It was a win that she hoped would create a ripple effect in her career, a big first step to being recognized as one of the finest American golfers.
But instead Lewis became known for her incredible “back” story.
It seemed improbable that someone who was diagnosed with scoliosis as a child, forced to wear a back brace for nearly eight years before undergoing surgery to insert a rod and several screws into her back would go on to become a major champion on the LPGA Tour. It was the story that was printed in golf publications around the world and one that may have overshadowed her spectacular golf stats.
It took nearly a year for Lewis to become more than just her medical condition.
But she finally did it.
Now in the midst of her fifth year on Tour, Lewis sits at No. 2 in the Rolex Rankings as the top-ranked American golfer. She held the No. 1 spot for four weeks after her latest win at the RR Donnelley LPGA Founders Cup. She’s also the reigning Rolex Player of the Year and a seven-time tournament champion with four victories in 2012 and two at the beginning of the 2013 season. She also ranks in the top-5 in ten statistical categories this season.
The best part about being in her position? She said it’s “finally getting recognized for playing well.”
As Lewis reflects on her incredible journey and her rapid rise to the top, she no longer asks herself “why me?” but rather “why not?” Lewis claims her success is merely a result of hard work paying off.
“I've always kind of been the underdog,” said Lewis. “I didn't have all the expectations everyone else had (when I first came out on Tour) like Michelle Wie and Lexi Thompson did. I think that's really helped me get to where I am. I like working hard.”
It has now been a full year since Lewis took over as the top ranked American on the LPGA Tour, as she returns as defending champion to the ShopRite LPGA Classic this week where she claimed that spot last year. With a grin on her face, she admits her success over the past year still leaves her in utter shock sometimes.
“It’s crazy to look back on how far I’ve come in a year,” said Lewis. “It’s been a whirlwind. It’s been kind of a quick rise to being really busy and asked to do a lot of things. I never imagined that I would win the Player of the Year or even get to World No. 1. That was never even on the radar. So it's just amazing how ‑‑ now looking for my eighth win, I was just looking for my third this time last year, so not many people can say that.”
In the last three years, Lewis has tallied 36 top-10 finishes and currently leads in the category in 2013 with eight so far this season. She said playing “stress-free” golf has helped change her mentality throughout the years.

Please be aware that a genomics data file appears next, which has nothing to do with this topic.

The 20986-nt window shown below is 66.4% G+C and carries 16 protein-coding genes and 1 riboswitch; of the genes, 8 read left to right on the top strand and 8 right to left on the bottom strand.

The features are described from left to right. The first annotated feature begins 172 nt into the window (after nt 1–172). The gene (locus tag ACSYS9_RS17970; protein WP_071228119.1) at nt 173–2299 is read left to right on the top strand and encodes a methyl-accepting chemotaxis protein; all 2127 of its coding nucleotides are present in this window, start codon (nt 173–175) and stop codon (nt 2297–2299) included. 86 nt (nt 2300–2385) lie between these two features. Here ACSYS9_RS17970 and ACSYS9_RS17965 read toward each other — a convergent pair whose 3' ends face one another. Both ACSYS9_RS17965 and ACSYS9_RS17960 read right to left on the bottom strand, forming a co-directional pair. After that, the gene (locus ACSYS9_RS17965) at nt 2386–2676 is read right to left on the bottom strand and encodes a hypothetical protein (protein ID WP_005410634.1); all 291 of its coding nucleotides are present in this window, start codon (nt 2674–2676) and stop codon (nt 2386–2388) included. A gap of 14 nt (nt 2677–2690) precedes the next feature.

“I think my mindset has changed to actually believe in my confidence and believe that I can win,” said Lewis. “I don’t have to play my best to give myself a chance to win every week. During my first couple years on tour I thought I had to play perfect to even give myself a chance to win, and that’s not the case at all.
“I think that’s one thing that’s really changed is that I just kind of paddle through those not so good days to get myself to one- or two-under par roun where you still give yourself a chance to win without even playing your best golf. I think that’s how you finish in the top-10.”
Now having accomplished so much in so little time, the University of Arkansas grad fully embraces her position on the LPGA Tour and feels the most pride in knowing she is helping mold the next generation of female golfers.
“Being the top American it’s really cool, but it’s even cooler to see people coming out on Tour and looking up to me and asking me questions,” said Lewis. “I’m just trying to be there for them and help them in any way I can. I think you’re seeing a lot of young players coming out of college and I love that more than anything.
“These girls see that you can go to school and get your degree and come out and be successful. I’m just trying to be a role model and just show people that you don’t have to turn pro at 18 or 19 and you can still be No. 1 in the world.”
So, what’s next for the 28-year-old? She has her eyes on clinching her second major championship title.
“More than anything I want to be in contention at the majors,” said Lewis. “I want to give myself a chance to win one of those. The two most important tournaments to me this year are Solheim Cup and U.S. Women’s Open. The U.S. Open has kind of been my nemesis these last few years and the tournament I’ve finished the worst at, so it would be nice to be in contention there.”
Whether defying the odds in the medical world or stunning the nation with spectacular golf, Lewis has established herself in the golfing world as an ambassador to the game and an inspiration to many.